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USPTO Gives Google Patent For Doodles 150

theodp writes "After a 10-year struggle, the USPTO was convinced to issue Google a patent Tuesday for Systems and Methods for Enticing Users to Access a Web Site, aka Google Doodles. Among other things, Google explains that the invention of co-founder Sergey Brin covers modifying a company logo with 'a turkey for Thanksgiving' and 'a leprechaun's pot of gold for Saint Patrick's Day.' To help drive home its point, Google included an illustration showing the USPTO that hearts could be displayed on the Google home page for Valentine's, which would be deja-vu-all-over-again for the 394 lovers who used the UIUC PLATO system on Feb. 14th, 1975."
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USPTO Gives Google Patent For Doodles

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  • Prior art (Score:5, Insightful)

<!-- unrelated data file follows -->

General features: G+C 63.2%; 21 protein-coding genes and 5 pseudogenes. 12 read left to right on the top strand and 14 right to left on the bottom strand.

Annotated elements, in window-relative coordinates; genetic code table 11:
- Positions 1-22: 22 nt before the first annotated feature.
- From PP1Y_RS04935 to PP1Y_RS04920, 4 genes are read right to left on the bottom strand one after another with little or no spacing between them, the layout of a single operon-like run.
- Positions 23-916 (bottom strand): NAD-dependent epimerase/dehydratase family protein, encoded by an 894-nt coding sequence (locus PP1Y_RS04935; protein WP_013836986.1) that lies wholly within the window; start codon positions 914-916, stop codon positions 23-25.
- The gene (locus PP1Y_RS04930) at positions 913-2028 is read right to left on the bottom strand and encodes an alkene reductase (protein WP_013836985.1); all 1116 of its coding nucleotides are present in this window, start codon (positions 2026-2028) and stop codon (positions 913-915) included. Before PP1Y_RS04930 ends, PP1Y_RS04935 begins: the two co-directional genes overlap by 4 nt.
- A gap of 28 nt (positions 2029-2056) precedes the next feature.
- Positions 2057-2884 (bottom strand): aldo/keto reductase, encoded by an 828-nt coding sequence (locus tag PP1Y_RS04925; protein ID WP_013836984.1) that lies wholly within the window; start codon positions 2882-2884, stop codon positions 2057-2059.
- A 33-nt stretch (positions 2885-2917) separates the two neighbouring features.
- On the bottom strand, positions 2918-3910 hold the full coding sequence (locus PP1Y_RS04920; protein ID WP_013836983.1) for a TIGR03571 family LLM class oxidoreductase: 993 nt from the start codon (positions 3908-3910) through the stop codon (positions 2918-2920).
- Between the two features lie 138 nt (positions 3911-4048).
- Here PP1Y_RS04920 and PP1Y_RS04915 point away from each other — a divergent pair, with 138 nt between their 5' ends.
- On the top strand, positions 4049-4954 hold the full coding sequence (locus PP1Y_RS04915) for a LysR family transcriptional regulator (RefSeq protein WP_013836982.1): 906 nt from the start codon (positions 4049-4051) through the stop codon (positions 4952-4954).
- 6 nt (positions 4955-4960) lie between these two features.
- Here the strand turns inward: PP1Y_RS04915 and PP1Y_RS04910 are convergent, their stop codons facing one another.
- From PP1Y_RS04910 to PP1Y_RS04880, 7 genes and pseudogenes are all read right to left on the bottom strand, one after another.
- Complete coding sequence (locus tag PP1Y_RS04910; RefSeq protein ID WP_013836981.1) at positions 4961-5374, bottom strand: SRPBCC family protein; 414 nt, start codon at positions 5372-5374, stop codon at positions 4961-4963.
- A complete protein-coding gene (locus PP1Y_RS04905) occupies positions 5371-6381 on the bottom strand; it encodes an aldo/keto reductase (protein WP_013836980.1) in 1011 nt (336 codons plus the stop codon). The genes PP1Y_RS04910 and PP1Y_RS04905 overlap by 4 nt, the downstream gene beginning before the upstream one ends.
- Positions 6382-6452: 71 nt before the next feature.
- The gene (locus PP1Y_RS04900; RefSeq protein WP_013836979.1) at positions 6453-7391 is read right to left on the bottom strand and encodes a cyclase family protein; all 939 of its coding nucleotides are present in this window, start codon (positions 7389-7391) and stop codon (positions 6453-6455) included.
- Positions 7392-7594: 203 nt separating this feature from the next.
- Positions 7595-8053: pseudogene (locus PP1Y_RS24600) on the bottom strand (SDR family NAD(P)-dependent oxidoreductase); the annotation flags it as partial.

by Shikaku (1129753) on Tuesday March 22, 2011 @02:18PM (#35576498)

    10000BC, caves.

  • Re:Ridiculous. (Score:4, Insightful)

    by Dachannien (617929) on Tuesday March 22, 2011 @02:43PM (#35576932)

    So, did you read the patent claims, or just the typically misleading /. summary?

  • Re:sigh. (Score:3, Insightful)

    by EdIII (1114411) on Tuesday March 22, 2011 @04:35PM (#35578776)

    The blame does not lie with Google. It does not lie with the unholy lawyers that would be (are) parasites on humanity by abusing the patent.

    The blame DOES lie with the USPTO. They should have shredded the application, put in a box, shit in the box, and sent it back to Google.

    I don't blame a child when they get into trouble doing something stupid that was condoned, supervised, and encouraged by the parents. I blame the parents.


    If Google really was doing this for our benefit as part of their Do No Evil campaign then they should immediately come out with a press release announcing a FRAND patent license to the entire world that involves a zero dollar licensing fee. Even still, that would not be necessary if the USPTO was not so hopelessly fucktarded.

    I'm not sure if it is hyperbole to claim at this point somebody could get a patent on breathing.

To iterate is human, to recurse, divine. -- Robert Heller